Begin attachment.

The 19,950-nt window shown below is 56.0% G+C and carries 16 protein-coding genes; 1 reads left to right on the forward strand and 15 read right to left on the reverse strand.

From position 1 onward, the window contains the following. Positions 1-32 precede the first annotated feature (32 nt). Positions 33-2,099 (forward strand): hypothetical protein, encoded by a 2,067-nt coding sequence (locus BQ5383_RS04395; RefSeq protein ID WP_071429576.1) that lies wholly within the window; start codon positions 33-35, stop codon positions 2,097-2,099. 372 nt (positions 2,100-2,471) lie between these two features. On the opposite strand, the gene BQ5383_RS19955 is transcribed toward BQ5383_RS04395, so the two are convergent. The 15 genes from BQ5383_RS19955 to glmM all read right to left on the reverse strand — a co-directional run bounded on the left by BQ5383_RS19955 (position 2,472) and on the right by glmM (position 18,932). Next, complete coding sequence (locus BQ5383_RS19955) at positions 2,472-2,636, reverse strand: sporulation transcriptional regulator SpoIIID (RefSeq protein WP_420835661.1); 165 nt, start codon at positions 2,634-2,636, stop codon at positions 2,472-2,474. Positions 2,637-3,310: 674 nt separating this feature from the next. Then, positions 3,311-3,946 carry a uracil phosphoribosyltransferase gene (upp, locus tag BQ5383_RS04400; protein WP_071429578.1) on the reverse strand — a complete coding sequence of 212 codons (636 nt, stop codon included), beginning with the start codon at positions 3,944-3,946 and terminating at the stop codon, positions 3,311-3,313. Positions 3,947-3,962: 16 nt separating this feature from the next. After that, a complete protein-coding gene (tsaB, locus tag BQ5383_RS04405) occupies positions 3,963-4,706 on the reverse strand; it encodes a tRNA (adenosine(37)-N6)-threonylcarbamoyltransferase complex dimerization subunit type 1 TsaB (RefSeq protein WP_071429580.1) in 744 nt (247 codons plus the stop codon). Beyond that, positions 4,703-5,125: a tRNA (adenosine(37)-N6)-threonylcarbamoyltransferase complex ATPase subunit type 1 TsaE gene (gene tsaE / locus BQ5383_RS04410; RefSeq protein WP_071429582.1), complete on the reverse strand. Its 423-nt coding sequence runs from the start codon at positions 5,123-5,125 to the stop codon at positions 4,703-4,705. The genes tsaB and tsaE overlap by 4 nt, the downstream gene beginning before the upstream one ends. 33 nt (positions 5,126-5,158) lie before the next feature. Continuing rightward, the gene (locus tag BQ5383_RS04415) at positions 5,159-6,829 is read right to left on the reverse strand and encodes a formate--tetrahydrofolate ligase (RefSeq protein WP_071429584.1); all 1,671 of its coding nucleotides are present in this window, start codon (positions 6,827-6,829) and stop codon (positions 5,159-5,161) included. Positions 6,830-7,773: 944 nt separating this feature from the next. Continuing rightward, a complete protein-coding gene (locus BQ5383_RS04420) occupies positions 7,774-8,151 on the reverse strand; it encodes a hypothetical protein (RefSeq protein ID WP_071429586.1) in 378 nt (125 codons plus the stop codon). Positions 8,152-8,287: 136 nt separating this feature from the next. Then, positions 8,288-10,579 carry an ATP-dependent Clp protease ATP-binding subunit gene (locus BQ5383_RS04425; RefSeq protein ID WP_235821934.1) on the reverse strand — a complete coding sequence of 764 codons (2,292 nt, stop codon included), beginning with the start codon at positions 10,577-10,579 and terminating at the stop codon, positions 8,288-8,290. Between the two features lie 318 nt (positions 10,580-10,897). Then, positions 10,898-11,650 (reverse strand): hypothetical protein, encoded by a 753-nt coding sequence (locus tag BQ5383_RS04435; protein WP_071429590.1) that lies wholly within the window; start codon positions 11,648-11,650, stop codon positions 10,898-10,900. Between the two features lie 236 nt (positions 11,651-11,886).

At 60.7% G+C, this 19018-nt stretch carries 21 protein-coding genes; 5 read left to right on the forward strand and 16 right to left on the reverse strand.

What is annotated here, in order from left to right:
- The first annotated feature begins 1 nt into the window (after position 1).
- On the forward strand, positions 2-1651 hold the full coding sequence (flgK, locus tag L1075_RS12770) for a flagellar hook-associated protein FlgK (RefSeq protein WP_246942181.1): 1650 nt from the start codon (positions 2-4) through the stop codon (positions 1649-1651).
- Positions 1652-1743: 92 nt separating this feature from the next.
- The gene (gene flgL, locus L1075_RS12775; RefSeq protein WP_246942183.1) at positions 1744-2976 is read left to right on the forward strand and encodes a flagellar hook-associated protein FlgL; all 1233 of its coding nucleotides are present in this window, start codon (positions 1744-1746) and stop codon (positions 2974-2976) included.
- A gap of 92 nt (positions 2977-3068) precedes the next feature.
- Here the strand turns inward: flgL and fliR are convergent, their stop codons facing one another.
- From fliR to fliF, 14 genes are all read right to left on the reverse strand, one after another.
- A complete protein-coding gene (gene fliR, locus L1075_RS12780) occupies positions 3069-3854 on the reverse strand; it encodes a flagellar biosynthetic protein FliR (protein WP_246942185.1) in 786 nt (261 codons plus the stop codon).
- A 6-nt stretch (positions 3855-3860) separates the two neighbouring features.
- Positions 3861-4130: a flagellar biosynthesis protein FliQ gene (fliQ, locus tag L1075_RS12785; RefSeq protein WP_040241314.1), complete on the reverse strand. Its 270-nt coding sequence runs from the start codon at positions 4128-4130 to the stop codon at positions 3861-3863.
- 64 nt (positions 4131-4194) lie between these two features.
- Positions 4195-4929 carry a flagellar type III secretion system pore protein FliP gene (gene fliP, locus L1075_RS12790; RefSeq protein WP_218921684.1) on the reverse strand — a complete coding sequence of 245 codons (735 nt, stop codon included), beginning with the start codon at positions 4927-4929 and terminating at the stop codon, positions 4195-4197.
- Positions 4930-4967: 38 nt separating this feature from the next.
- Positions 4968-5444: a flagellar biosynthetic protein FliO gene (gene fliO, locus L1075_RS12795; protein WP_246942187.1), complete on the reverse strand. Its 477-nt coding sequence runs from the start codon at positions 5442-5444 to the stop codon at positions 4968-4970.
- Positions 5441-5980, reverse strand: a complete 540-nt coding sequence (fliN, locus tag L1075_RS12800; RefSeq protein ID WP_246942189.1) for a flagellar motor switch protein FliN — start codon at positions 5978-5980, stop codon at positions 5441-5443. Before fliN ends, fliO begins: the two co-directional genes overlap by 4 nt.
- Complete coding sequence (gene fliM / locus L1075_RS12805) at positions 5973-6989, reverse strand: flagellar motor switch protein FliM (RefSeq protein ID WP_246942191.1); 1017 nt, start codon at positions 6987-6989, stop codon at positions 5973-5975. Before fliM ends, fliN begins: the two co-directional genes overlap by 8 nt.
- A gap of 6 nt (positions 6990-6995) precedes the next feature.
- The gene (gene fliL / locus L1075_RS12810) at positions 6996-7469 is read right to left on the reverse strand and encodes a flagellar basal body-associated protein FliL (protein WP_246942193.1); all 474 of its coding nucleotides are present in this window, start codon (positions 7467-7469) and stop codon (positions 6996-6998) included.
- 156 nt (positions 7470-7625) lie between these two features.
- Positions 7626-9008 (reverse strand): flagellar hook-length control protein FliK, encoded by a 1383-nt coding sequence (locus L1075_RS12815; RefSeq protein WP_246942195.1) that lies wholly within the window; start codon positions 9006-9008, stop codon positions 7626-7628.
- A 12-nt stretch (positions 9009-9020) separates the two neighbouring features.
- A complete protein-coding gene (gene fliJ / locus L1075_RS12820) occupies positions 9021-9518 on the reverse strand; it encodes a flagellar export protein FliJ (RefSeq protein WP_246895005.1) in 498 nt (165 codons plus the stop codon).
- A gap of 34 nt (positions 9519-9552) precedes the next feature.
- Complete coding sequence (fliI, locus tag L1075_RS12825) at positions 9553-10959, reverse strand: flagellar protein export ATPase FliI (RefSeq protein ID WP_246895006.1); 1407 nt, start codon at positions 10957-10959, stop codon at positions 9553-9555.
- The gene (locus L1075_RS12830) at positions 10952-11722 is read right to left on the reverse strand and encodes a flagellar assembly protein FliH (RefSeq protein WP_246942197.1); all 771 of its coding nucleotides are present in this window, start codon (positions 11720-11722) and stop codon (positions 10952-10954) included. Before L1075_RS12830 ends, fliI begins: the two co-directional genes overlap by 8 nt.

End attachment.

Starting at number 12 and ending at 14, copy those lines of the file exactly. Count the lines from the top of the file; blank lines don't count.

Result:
- A complete protein-coding gene (gene fliR, locus L1075_RS12780) occupies positions 3069-3854 on the reverse strand; it encodes a flagellar biosynthetic protein FliR (protein WP_246942185.1) in 786 nt (261 codons plus the stop codon).
- A 6-nt stretch (positions 3855-3860) separates the two neighbouring features.
- Positions 3861-4130: a flagellar biosynthesis protein FliQ gene (fliQ, locus tag L1075_RS12785; RefSeq protein WP_040241314.1), complete on the reverse strand. Its 270-nt coding sequence runs from the start codon at positions 4128-4130 to the stop codon at positions 3861-3863.